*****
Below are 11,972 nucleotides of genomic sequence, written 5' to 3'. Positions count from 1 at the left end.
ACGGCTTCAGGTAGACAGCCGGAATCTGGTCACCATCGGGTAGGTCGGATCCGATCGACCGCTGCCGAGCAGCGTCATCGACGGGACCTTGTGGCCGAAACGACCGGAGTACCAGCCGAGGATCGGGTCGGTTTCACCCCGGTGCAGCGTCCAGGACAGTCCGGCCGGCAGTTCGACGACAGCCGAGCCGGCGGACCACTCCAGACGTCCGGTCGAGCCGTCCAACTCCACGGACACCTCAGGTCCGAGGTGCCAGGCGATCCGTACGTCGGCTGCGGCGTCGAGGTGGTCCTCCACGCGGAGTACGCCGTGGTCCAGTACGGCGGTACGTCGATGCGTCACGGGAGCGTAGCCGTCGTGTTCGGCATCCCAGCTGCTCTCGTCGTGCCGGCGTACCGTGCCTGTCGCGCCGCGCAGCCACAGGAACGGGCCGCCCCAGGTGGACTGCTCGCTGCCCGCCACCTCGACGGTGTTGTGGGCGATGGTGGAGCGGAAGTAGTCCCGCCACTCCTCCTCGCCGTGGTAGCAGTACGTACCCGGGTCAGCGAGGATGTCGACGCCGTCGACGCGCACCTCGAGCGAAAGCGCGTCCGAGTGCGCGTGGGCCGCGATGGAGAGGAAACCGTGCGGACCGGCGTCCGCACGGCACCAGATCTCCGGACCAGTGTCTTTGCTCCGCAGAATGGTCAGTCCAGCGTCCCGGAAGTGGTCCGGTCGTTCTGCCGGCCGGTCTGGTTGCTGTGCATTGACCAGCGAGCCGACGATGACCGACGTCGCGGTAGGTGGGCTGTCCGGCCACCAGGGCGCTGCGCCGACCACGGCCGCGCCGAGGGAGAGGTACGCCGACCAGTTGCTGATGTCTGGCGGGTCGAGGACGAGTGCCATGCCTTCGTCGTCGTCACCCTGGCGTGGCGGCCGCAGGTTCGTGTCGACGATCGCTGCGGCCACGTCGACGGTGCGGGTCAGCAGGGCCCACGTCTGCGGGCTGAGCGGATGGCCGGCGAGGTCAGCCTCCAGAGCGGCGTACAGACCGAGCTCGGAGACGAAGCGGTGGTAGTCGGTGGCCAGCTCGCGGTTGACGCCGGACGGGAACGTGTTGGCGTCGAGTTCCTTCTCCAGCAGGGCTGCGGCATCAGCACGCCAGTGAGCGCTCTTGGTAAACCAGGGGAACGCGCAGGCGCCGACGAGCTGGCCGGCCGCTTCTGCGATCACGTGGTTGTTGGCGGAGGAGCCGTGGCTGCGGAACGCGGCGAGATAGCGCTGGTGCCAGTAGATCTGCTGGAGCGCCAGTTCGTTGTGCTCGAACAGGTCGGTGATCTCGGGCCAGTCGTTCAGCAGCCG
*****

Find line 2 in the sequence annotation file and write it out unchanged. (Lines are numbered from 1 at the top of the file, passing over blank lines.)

ACGGCTTCAGGTAGACAGCCGGAATCTGGTCACCATCGGGTAGGTCGGATCCGATCGACCGCTGCCGAGCAGCGTCATCGACGGGACCTTGTGGCCGAAACGACCGGAGTACCAGCCGAGGATCGGGTCGGTTTCACCCCGGTGCAGCGTCCAGGACAGTCCGGCCGGCAGTTCGACGACAGCCGAGCCGGCGGACCACTCCAGACGTCCGGTCGAGCCGTCCAACTCCACGGACACCTCAGGTCCGAGGTGCCAGGCGATCCGTACGTCGGCTGCGGCGTCGAGGTGGTCCTCCACGCGGAGTACGCCGTGGTCCAGTACGGCGGTACGTCGATGCGTCACGGGAGCGTAGCCGTCGTGTTCGGCATCCCAGCTGCTCTCGTCGTGCCGGCGTACCGTGCCTGTCGCGCCGCGCAGCCACAGGAACGGGCCGCCCCAGGTGGACTGCTCGCTGCCCGCCACCTCGACGGTGTTGTGGGCGATGGTGGAGCGGAAGTAGTCCCGCCACTCCTCCTCGCCGTGGTAGCAGTACGTACCCGGGTCAGCGAGGATGTCGACGCCGTCGACGCGCACCTCGAGCGAAAGCGCGTCCGAGTGCGCGTGGGCCGCGATGGAGAGGAAACCGTGCGGACCGGCGTCCGCACGGCACCAGATCTCCGGACCAGTGTCTTTGCTCCGCAGAATGGTCAGTCCAGCGTCCCGGAAGTGGTCCGGTCGTTCTGCCGGCCGGTCTGGTTGCTGTGCATTGACCAGCGAGCCGACGATGACCGACGTCGCGGTAGGTGGGCTGTCCGGCCACCAGGGCGCTGCGCCGACCACGGCCGCGCCGAGGGAGAGGTACGCCGACCAGTTGCTGATGTCTGGCGGGTCGAGGACGAGTGCCATGCCTTCGTCGTCGTCACCCTGGCGTGGCGGCCGCAGGTTCGTGTCGACGATCGCTGCGGCCACGTCGACGGTGCGGGTCAGCAGGGCCCACGTCTGCGGGCTGAGCGGATGGCCGGCGAGGTCAGCCTCCAGAGCGGCGTACAGACCGAGCTCGGAGACGAAGCGGTGGTAGTCGGTGGCCAGCTCGCGGTTGACGCCGGACGGGAACGTGTTGGCGTCGAGTTCCTTCTCCAGCAGGGCTGCGGCATCAGCACGCCAGTGAGCGCTCTTGGTAAACCAGGGGAACGCGCAGGCGCCGACGAGCTGGCCGGCCGCTTCTGCGATCACGTGGTTGTTGGCGGAGGAGCCGTGGCTGCGGAACGCGGCGAGATAGCGCTGGTGCCAGTAGATCTGCTGGAGCGCCAGTTCGTTGTGCTCGAACAGGTCGGTGATCTCGGGCCAGTCGTTCAGCAGCCG